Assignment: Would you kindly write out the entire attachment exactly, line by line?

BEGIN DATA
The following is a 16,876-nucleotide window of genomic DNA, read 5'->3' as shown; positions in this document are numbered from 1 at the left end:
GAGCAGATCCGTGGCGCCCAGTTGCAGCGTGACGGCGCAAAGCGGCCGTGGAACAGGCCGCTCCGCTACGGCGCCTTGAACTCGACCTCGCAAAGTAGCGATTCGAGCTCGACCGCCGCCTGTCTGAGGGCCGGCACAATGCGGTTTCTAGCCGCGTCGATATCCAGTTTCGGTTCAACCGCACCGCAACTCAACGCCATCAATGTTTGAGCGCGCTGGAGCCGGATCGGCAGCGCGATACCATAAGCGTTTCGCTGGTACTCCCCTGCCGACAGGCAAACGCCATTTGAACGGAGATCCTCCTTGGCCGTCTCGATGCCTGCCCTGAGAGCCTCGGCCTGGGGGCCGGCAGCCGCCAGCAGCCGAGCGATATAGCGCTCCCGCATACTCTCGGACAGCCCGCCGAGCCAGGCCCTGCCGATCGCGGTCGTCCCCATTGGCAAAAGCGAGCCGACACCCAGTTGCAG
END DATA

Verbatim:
The following is a 16,876-nucleotide window of genomic DNA, read 5'->3' as shown; positions in this document are numbered from 1 at the left end:
GAGCAGATCCGTGGCGCCCAGTTGCAGCGTGACGGCGCAAAGCGGCCGTGGAACAGGCCGCTCCGCTACGGCGCCTTGAACTCGACCTCGCAAAGTAGCGATTCGAGCTCGACCGCCGCCTGTCTGAGGGCCGGCACAATGCGGTTTCTAGCCGCGTCGATATCCAGTTTCGGTTCAACCGCACCGCAACTCAACGCCATCAATGTTTGAGCGCGCTGGAGCCGGATCGGCAGCGCGATACCATAAGCGTTTCGCTGGTACTCCCCTGCCGACAGGCAAACGCCATTTGAACGGAGATCCTCCTTGGCCGTCTCGATGCCTGCCCTGAGAGCCTCGGCCTGGGGGCCGGCAGCCGCCAGCAGCCGAGCGATATAGCGCTCCCGCATACTCTCGGACAGCCCGCCGAGCCAGGCCCTGCCGATCGCGGTCGTCCCCATTGGCAAAAGCGAGCCGACACCCAGTTGCAG